Green Sanctuary Committee Exposes Hidden Problems in Cut Flowers – Anne Perkins

Cut flowers in a vase on an altar or table always bring me joy. They add so much to my pleasure that I was really unhappy to learn that there are serious problems with almost all of the cut flowers available for purchase in the United States. The issue was brought to the attention of the Green Sanctuary Committee by Jess Murphy last Spring, and we have begun to look into it with the idea of sharing our findings with the congregation.

There are basically two environmental problems with most cut flowers for sale in the US: transportation and pesticides/herbicides/fungicides. Some 82% of all the cut flowers that are sold in the US come from Latin America; plane loads of such flowers are shipped each day in special temperature controlled planes. Columbia alone does over $1 billion in such sales a year. Airplanes flying high in our skies while burning tons of fossil fuel are a major carbon pollutant. Thus to purchase flowers flown in from Latin America is antithetical to combating climate change.

Equally important is the fact that pesticides and herbicides are heavily used in growing the flowers – without the kind of minimal controls that exist in the US to protect the workers and the land/water. Thus the soil and water used by the workers who live in the areas have become seriously polluted. When the only work available is in these flower factories, the local people have no choice but to work in the flower industry. The pollution has led to health problems for many of the workers and residents. (See also this link.)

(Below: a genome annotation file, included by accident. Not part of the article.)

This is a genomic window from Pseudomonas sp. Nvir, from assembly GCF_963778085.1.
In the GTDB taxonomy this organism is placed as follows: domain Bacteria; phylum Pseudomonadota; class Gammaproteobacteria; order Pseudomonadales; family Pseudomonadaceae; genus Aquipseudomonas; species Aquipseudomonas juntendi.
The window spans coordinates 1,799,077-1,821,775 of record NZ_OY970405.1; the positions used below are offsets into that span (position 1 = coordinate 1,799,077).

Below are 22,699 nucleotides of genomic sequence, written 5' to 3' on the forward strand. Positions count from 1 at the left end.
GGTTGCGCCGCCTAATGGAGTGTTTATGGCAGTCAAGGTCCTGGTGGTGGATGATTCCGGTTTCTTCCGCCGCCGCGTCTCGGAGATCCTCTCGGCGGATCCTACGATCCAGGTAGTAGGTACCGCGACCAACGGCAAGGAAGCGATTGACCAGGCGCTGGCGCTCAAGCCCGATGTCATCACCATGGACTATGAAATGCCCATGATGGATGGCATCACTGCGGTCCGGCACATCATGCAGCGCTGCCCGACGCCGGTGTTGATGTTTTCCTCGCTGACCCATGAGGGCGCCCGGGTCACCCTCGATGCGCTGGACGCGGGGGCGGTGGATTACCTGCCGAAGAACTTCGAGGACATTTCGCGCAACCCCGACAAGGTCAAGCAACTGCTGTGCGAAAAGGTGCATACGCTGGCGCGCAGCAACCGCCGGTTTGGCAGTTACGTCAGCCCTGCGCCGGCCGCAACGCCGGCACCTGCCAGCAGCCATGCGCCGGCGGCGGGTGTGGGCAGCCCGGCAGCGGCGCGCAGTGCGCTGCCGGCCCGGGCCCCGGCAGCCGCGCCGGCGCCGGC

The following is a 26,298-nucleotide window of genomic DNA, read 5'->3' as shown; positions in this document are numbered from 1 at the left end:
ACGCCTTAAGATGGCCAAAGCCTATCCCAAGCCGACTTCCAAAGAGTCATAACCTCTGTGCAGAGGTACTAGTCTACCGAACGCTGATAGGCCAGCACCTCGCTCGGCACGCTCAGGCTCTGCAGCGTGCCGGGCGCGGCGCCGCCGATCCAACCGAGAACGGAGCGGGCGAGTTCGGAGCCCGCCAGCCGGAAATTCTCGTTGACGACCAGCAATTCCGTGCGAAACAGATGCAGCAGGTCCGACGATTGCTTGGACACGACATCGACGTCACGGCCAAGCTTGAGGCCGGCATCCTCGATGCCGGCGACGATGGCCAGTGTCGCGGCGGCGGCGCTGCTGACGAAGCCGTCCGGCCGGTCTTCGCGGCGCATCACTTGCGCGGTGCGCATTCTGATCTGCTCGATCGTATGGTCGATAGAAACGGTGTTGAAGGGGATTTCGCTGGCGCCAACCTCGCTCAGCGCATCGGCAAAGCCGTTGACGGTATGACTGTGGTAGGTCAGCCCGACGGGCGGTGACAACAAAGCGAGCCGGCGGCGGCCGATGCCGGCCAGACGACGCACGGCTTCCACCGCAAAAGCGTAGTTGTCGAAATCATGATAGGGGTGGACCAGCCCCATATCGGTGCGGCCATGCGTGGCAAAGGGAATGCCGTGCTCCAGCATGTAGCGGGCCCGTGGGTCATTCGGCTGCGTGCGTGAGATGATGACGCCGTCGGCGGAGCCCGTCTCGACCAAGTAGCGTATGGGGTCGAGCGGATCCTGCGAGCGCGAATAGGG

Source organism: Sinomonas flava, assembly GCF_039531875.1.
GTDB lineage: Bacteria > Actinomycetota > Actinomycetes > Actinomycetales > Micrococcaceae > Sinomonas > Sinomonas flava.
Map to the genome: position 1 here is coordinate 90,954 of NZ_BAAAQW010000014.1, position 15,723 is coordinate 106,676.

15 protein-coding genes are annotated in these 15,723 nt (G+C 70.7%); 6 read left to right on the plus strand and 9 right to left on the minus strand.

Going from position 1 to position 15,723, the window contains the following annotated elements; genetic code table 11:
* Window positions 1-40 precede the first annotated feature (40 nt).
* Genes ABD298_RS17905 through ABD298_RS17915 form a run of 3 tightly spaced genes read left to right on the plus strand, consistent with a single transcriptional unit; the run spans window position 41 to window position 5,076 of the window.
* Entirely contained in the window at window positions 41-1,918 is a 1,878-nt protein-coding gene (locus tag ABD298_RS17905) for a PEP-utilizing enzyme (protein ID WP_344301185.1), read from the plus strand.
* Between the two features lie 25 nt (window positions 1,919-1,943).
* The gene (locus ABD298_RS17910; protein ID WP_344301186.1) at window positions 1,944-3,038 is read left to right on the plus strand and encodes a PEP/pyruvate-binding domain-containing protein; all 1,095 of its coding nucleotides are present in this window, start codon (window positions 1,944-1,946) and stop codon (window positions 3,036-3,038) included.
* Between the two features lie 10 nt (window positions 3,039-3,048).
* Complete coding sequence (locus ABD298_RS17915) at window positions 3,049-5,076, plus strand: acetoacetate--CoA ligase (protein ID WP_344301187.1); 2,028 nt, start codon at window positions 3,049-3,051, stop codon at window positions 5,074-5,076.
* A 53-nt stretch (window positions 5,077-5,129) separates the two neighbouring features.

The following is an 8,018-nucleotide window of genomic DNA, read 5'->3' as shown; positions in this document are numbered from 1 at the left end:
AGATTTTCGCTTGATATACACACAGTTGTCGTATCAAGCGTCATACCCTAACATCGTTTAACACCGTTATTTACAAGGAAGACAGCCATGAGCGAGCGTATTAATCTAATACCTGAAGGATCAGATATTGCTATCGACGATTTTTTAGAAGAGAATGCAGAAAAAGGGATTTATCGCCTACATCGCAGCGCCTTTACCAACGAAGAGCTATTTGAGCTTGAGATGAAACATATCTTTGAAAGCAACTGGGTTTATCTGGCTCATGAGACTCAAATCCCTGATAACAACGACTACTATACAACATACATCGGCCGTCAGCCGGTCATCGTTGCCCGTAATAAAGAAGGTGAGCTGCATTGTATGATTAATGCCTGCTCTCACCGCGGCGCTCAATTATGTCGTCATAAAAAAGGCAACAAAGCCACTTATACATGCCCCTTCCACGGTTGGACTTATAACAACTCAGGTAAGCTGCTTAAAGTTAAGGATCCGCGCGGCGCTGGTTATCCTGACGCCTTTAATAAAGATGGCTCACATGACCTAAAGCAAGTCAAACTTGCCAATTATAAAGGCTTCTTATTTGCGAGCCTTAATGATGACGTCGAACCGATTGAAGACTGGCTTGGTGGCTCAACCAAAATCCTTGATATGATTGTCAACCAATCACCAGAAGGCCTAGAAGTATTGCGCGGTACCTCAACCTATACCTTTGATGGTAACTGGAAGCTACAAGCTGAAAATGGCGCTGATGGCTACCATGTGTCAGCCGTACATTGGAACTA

Members of our Green Sanctuary Committee have talked to the flower buyers in several local stores. I spoke with the woman who buys for Whole Foods in Hadley. She candidly told me that it is very difficult to buy pesticide free flowers and that almost all come from Latin America. She said that they do occasionally get organically grown flowers, but they cost more and therefore don’t sell as well. They also sell flowers from local farms, but didn’t mention whether or not they use pesticides. Lastly she said that Whole Foods tries to purchase “Whole Trade” flowers. While they also come from Latin America, the growers are required to treat their employees well in terms of pay and working conditions. All of their flowers are marked by source: local, organic, or Whole Trade. So we buyers can make informed decisions at Whole Foods.

Other committee members talked to the following local stores. Here is a summary of what they learned:

  • Big Y (Louise Grosslein): Many flowers are from Latin America;
  • Atkins (Mary Myse): Flowers come from various sources—California, South America, local;
  • Trader Joe’s (Sophie Rogers, reported to Mary): Most come from the USA. Their policy is that suppliers treat workers well.
  •  Sophie also found two articles that describe the efforts some stores are making nationally, such as Whole Foods and Trader Joe’s; link 1 and link 2.

While no one on the Green Sanctuary Committee would want to negatively impact the income of low-wage workers in Latin America, we do want to help solve the problems presented by buying flowers from abroad. The Europeans are demanding that lower levels of toxins be used on imported flowers. Perhaps UU’s could join that effort. And for our UUSA altar and home tables, perhaps we could use local untreated flowers in the summer, and potted plants, leaves/gourds or other creative arrangements in the winter.

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